most of us, you probably thought that Jamestown was the oldest city in
America. But like most of us, you’d be wrong. The honor of America’s
oldest continuously occupied European settlement actually goes to St.
Augustine in Florida. And the nation’s oldest city was founded in 1565,
a lengthy 42 years before the English colonized Jamestown. The city
belonged to the Spanish in those early days, and everywhere you turn
here, you’ll be reminded of the significance of this city to the
history of the United States.
The state of Florida itself was discovered by Ponce de Leon who
claimed the territory for Spain and the Catholic Church in 1513. The
name La Florida means "land of flowers”. But the English were not far
behind and Sir Francis Drake was the first British visitor. He saw a
lighthouse and came ashore then promptly burned the city to the ground.
The city of St. Augustine was discovered by Don Pedro Menendez de
Aviles in 1565. These days the influence of all countries who have
claimed the town can be felt. "The whole town has a European flavor”
says gallery owner Jan Miller who owns Butterfield Garage gallery. And
you can see this almost everywhere you walk. History is waiting around
every corner, it seems. And walking is one of the best ways to discover
this history. The city gained kudos in 2006 as one of the top 10 most
walkable cities in the nation.
Castillo de San Marcos
One of the best places to start that walk is at the Castillo de San
Marcos, a National Monument that has been standing as sentinel over the
city since 1672, a fact that makes it the oldest masonry fort in the
US, as well as America’s oldest man-made monument. It took 21 years to
finish the walls that are made of coquina, a porous material made of
tiny seashells quarried from Anastasia Island across the water. The
fort was commissioned by Spain’s Queen Regent Mariana who realized that
St. Augustine was critical to the defense of the Florida coast, which
at the time was getting attacked by pirates and other enemies.
tells us that whoever controls the fort holds the key to all of
Florida. Although originally built by the Spanish, the fort has been
taken over in turn by the British, Spanish and Americans until it was
finally declared a National Monument in 1924.
If you’re lucky, you can catch soldiers in period costume fire the
cannon. It’s quite a sight. The blue and red uniforms made from wool
might make you think the poor volunteer soldiers are sweating buckets,
but their undergarments are made to allow the condensation that forms
to keep them cool.
Hotel Ponce de Leon
No doubt one of the places where guests were kept cool was at the
beautiful and grand Hotel Ponce de Leon, built in the Spanish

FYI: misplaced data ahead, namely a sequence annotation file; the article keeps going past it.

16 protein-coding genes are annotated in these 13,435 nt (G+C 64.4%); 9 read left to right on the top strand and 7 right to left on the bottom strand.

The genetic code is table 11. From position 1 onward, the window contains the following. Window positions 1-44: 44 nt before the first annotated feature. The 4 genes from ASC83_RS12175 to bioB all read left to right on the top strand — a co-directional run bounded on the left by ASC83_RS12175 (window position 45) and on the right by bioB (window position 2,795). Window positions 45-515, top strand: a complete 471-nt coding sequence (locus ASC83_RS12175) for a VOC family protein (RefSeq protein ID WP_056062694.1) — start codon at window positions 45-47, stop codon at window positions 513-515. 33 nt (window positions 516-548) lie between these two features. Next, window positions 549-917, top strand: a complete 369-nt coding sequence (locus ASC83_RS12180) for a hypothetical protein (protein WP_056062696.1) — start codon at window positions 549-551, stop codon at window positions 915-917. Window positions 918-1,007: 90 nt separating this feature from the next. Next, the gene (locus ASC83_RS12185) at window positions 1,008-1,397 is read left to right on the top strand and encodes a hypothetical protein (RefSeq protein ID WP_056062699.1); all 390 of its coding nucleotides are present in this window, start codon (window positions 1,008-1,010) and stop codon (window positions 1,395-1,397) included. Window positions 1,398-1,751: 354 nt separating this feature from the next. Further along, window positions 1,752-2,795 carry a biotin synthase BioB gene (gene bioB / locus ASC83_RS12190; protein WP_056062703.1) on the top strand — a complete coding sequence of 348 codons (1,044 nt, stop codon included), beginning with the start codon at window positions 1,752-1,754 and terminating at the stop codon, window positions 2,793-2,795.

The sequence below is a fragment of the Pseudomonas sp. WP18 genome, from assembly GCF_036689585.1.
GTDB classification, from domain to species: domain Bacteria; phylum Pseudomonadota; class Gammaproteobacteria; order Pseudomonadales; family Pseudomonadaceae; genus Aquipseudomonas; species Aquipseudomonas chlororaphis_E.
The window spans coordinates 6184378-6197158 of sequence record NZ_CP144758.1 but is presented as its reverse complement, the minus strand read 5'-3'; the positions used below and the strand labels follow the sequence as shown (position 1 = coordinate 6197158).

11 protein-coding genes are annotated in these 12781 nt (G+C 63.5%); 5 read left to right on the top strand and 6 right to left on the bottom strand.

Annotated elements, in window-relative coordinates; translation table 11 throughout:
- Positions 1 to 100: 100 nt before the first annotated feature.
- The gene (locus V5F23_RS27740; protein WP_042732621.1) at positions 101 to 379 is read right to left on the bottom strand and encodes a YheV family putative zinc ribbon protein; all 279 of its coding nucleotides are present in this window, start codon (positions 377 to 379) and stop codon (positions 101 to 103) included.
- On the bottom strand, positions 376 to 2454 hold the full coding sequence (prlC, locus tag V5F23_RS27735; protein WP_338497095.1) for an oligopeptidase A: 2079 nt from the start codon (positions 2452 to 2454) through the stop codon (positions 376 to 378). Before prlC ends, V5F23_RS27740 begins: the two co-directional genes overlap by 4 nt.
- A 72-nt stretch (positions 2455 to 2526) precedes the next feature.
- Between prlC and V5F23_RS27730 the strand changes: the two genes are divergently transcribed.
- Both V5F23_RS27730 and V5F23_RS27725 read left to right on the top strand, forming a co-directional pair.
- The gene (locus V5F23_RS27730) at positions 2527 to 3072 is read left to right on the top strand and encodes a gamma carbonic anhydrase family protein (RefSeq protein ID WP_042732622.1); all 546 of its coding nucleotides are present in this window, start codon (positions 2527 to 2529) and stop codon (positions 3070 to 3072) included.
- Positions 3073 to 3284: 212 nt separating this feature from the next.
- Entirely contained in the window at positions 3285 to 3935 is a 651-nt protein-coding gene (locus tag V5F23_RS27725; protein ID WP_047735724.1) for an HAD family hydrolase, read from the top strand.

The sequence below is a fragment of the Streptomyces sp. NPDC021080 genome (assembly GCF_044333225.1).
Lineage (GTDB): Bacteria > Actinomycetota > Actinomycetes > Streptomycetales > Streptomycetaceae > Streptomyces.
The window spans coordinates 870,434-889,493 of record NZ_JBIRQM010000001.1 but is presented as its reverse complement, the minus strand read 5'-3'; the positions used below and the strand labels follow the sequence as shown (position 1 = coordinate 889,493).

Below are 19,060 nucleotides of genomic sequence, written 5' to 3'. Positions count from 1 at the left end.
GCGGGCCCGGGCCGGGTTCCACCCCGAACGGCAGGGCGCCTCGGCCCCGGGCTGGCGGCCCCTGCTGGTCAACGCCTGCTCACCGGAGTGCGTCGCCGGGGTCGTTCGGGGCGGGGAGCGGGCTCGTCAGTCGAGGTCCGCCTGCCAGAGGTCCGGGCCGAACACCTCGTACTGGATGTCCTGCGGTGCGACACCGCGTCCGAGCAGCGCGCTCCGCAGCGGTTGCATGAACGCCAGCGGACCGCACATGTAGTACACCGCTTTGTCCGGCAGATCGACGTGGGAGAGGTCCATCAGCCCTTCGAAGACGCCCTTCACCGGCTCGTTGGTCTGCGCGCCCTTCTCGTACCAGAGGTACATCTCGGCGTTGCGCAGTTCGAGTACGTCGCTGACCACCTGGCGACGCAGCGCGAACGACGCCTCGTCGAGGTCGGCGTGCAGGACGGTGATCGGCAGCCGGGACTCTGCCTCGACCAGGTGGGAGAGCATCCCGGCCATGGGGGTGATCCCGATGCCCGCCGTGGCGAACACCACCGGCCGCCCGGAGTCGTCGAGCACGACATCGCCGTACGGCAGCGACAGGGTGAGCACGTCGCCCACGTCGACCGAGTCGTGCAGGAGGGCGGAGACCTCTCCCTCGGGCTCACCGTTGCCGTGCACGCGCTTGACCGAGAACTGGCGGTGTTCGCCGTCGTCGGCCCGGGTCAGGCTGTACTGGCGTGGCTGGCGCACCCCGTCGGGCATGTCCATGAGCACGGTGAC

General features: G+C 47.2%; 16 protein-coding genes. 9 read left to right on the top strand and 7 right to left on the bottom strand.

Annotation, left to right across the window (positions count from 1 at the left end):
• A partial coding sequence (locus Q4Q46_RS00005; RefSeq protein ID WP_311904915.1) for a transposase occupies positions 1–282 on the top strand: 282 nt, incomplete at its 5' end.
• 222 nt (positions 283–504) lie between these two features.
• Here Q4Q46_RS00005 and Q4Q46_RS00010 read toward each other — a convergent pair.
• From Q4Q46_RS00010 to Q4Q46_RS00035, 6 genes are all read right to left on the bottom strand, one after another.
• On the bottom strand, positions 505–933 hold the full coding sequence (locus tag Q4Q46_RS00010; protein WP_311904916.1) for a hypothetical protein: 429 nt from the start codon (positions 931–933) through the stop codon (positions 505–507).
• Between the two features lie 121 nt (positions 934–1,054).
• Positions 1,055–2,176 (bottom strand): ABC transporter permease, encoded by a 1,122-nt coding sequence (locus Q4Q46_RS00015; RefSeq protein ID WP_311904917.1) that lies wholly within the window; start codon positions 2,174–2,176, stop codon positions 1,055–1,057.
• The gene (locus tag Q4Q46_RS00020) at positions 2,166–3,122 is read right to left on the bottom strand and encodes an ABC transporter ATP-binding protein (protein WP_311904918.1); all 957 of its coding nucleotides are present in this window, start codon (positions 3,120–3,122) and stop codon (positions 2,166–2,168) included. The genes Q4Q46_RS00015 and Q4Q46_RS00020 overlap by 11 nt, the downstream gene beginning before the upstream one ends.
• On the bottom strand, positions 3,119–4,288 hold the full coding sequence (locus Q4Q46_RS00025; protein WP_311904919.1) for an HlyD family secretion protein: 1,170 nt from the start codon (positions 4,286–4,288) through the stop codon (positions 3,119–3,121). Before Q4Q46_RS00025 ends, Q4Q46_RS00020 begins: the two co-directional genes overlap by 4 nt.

Renaissance style. The building is now the Flagler College. In the days
when the building was a hotel, guests had to stay for the whole season
and pay the princely sum of $30/day, all in cash. Al Capone was even
said to be a frequent visitor here.
Thomas Edison was the reason the hotel/college had lights in its
day. These days, in the dining room, you can find outstanding glasswork
by Louis Comfort Tiffany, valued at $35 million. With all this history
and artwork, the students should be inspired to greatness!
Flagler himself was a farmer and at age 14 he joined his brother’s
general store where he saved his money and invested in grain, then salt
and then grain again. He later met Rockerfeller and they started
Standard Oil. He came to St. Augustine on his honeymoon and fell in
love with the area. He built a Methodist church and in those days
churches came with land. Flagler asked for the land (the church wasn’t
using it) and they gave it to him. He then did the same for the Baptist
church but they asked him not to build a bell tower which he agreed not
to do. Flagler wanted to turn St. Augustine into a winter home for the
rich and in many ways this is what he did.
But tragedy was to hit the family. Flagler’s daughter died giving
birth to his granddaughter, and Flagler built a church in her memory.
This is the beautiful Presbyterian Church, plain and comfortable inside
but with a Venetian Renaissance style outside. This splendid church was
built in a few days less than a year (361 days) with the labor of 1000
workers, all working 12 hour shifts. The work never stopped. It’s the
only church of its kind in America and is now Flagler’s burial place.
Across the street from the college, you’ll see the Lightner Museum,
originally Flagler’s second hotel--the Alcazar Hotel. This acted as an
entertainment area for Flagler’s Ponce de Leon hotel guests-- after all
they stayed for months and had to have something to do! Lightner later
bought it in 1946, during the Depression, and it now houses brilliant
cut glass, antique furnishings, period costumes, mechanical musical
instruments and many of Louis Comfort Tiffany’s stained glass works.
The impressive collections document American life during the Victorian
Age and early 20th century. These days, this is the equivalent of
Florida’s Smithsonian Museum.
And when those visiting guests got unruly, Henry Flagler knew
exactly where to put them. He built the town’s Old Jail in 1891 and
this actually served as a real jail until 1953. It was finally placed
on the National Registry of Historic Places in 1987.
But if you’d rather see homes instead of jails, check out the period
houses at the Old St. Augustine Village, a city block that is the
location of 9 houses, all different and all nestled among courtyards
and gardens. The owner, Kenneth W. Dow, bought one house for his
collection of artworks, furniture and antiques gathered from his
travels around the world, but soon ran out of space and bought another
house. This went on for some time until he had squired a substantial
collection of houses—9 in all—to go along with his substantial
collection of artifacts. History doesn’t record what his wife thought
of all this "stuff!”
This particular city block wasn’t wanted by St. Augustine and it is
actually now owned by the city of Daytona Beach. The historic homes
span from 1790 to 1910 and one even belonged to the nephew of Napoleon
Bonaparte, Prince Achille Murat, who resided here before moving to
Another house worth visiting is the Ximinez Fatio House, one of the
original B&Bs in the town. Like most houses of its day, the kitchen